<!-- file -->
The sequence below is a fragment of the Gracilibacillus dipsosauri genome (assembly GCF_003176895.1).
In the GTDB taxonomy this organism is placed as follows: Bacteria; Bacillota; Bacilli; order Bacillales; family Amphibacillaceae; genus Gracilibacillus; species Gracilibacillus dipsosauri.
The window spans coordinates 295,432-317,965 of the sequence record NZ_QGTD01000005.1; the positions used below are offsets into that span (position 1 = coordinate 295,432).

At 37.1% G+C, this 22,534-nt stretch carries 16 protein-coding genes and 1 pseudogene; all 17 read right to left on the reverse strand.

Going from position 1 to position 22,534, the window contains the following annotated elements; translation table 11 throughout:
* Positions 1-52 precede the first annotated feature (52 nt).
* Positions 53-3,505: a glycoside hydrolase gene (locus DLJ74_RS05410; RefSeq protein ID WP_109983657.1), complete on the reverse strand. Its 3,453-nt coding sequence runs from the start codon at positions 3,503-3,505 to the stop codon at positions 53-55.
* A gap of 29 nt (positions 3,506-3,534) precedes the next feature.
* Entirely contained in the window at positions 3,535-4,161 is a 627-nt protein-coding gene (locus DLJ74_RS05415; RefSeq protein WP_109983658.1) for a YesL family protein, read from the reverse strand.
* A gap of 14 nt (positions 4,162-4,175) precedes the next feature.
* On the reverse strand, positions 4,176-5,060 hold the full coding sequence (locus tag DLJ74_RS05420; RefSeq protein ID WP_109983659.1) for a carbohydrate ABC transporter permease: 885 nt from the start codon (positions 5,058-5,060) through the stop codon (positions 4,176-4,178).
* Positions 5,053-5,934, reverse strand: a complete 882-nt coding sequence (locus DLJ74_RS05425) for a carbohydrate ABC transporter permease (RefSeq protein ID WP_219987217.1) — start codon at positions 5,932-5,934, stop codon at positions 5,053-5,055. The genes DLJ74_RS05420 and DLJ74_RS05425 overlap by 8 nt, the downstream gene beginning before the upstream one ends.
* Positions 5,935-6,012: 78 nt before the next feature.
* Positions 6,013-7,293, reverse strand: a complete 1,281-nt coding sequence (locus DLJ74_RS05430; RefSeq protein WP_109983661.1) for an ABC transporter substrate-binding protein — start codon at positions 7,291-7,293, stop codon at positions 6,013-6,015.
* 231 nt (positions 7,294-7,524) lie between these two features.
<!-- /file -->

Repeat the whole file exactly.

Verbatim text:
The sequence below is a fragment of the Gracilibacillus dipsosauri genome (assembly GCF_003176895.1).
In the GTDB taxonomy this organism is placed as follows: Bacteria; Bacillota; Bacilli; order Bacillales; family Amphibacillaceae; genus Gracilibacillus; species Gracilibacillus dipsosauri.
The window spans coordinates 295,432-317,965 of the sequence record NZ_QGTD01000005.1; the positions used below are offsets into that span (position 1 = coordinate 295,432).

At 37.1% G+C, this 22,534-nt stretch carries 16 protein-coding genes and 1 pseudogene; all 17 read right to left on the reverse strand.

Going from position 1 to position 22,534, the window contains the following annotated elements; translation table 11 throughout:
* Positions 1-52 precede the first annotated feature (52 nt).
* Positions 53-3,505: a glycoside hydrolase gene (locus DLJ74_RS05410; RefSeq protein ID WP_109983657.1), complete on the reverse strand. Its 3,453-nt coding sequence runs from the start codon at positions 3,503-3,505 to the stop codon at positions 53-55.
* A gap of 29 nt (positions 3,506-3,534) precedes the next feature.
* Entirely contained in the window at positions 3,535-4,161 is a 627-nt protein-coding gene (locus DLJ74_RS05415; RefSeq protein WP_109983658.1) for a YesL family protein, read from the reverse strand.
* A gap of 14 nt (positions 4,162-4,175) precedes the next feature.
* On the reverse strand, positions 4,176-5,060 hold the full coding sequence (locus tag DLJ74_RS05420; RefSeq protein ID WP_109983659.1) for a carbohydrate ABC transporter permease: 885 nt from the start codon (positions 5,058-5,060) through the stop codon (positions 4,176-4,178).
* Positions 5,053-5,934, reverse strand: a complete 882-nt coding sequence (locus DLJ74_RS05425) for a carbohydrate ABC transporter permease (RefSeq protein ID WP_219987217.1) — start codon at positions 5,932-5,934, stop codon at positions 5,053-5,055. The genes DLJ74_RS05420 and DLJ74_RS05425 overlap by 8 nt, the downstream gene beginning before the upstream one ends.
* Positions 5,935-6,012: 78 nt before the next feature.
* Positions 6,013-7,293, reverse strand: a complete 1,281-nt coding sequence (locus DLJ74_RS05430; RefSeq protein WP_109983661.1) for an ABC transporter substrate-binding protein — start codon at positions 7,291-7,293, stop codon at positions 6,013-6,015.
* 231 nt (positions 7,294-7,524) lie between these two features.